Do Rheumatologists Dispense Medication Based on Age?

Christine Miller Health Guide
  • Have you ever felt like your rheumatologist either advocated for or discouraged you away from a certain medication or surgical option because of your age? Age bias in medical research means that older patients are not as likely to receive medical as younger patients with comparable disease severity. Evidence of age bias in the treatment of disease has been show in several areas of medicine including both oncology and cardiovascular disease and recently in rheumatoid arthritis.

    Studies of utilization of DMARDs (disease modifying drugs such as methotrexate) have sometimes shown that while the benefits of the drugs are not age related, older people tended to receive less DMARDs than younger people and time before initiating this therapy was longer. For example, one study found that patients who were diagnosed after age 60 were less likely to receive biological drug therapy or combination drug therapy than patients whose disease began between 40 and 60. However, lower utilization can also be attributed to patients’ treatment preferences. For example, older patients may be less likely to take risks with treatment, avoiding aggressive treatment because of potential side effects.
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    A study published online in the December issue of Rheumatology, studied age bias in the treatment of patients with RA. Surveys were sent to rheumatologists around the country asking them about their treatment recommendations for one of two patients. The vignettes of the patients were identical except their ages. One “patient” was 28 and the other 82.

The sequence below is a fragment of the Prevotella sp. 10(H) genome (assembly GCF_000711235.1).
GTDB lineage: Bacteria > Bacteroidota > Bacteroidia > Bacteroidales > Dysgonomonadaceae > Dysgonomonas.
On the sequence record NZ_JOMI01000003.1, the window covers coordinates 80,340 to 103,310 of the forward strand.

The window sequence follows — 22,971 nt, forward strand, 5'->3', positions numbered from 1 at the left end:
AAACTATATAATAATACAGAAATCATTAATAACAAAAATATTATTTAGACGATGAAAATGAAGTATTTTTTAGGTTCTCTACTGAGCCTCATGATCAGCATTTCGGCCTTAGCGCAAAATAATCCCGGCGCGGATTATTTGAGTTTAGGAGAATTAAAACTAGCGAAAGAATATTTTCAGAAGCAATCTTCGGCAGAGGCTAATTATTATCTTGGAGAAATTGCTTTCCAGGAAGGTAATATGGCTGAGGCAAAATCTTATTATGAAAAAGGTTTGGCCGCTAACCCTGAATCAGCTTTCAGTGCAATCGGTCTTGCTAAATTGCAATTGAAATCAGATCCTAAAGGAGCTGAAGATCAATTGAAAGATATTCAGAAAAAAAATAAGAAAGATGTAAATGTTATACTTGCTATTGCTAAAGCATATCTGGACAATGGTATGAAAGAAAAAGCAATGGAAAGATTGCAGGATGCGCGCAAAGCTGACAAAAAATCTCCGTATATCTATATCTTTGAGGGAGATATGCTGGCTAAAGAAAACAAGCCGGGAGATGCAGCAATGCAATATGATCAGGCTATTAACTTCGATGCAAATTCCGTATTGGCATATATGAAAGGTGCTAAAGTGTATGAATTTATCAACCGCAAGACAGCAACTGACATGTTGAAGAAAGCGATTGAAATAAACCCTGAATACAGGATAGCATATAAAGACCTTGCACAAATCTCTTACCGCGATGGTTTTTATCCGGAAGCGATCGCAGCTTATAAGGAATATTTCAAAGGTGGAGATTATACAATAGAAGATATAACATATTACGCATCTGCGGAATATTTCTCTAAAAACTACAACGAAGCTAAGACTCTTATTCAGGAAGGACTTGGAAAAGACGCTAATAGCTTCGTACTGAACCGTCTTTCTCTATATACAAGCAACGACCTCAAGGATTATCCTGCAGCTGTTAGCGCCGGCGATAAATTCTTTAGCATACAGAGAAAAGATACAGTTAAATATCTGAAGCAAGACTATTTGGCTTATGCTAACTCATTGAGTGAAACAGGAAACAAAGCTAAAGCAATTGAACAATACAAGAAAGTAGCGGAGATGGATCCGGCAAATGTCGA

The results showed that the 204 rheumatologists responding were more likely to recommend aggressive treatment for the young RA patient compared with the older patient even though they had the same level of disease activity and comorbidities. Their results also found that women physicians tended to have “fewer systematic biases towards the elderly” than male physicians, concluding that male physicians showed stronger age bias. Also, younger physicians were more likely to prefer aggressive treatment for older patients than older physicians were.

    While some rheumatoid arthritis treatment decisions may be due to age bias, other treatment options arguably should be weighed with age as a factor, such as joint replacement surgery. I remember years ago when I had my big toe fused, the physicians actively discouraged me from having that joint replaced. The doctors were first concerned that available technology at that time had poor long-term effectiveness rates. Secondly, because I was in high school, the surgeon and rheumatologist wanted to limit the number of future surgeries for revisions and replacement of the joint that I would likely have to endure.

    More recently, when Vioxx and Bextra were taken off the market, I remember asking my rheumatologist whether I should continue taking Celebrex. The dosage I had been taking for several years had also been linked to cardiovascular problems. Her response to me was “Don’t worry about it, you’re young. Only older people with heart disease and other heart risk factors need to worry about it.” When I questioned whether it was possible for Celebrex to be damaging my young, healthy heart in the long-run, I was met with a shrug and a flip, “I wouldn’t worry about it.” I was not relieved. I have concerns that I have expressed in past blogs that young people are often overlooked in longitudinal studies of drug safety.




  • Has a doctor recommended a different course of treatment because you were a certain age? Share your story by leaving a comment below or posting it on the RA message boards.
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Published On: January 05, 2007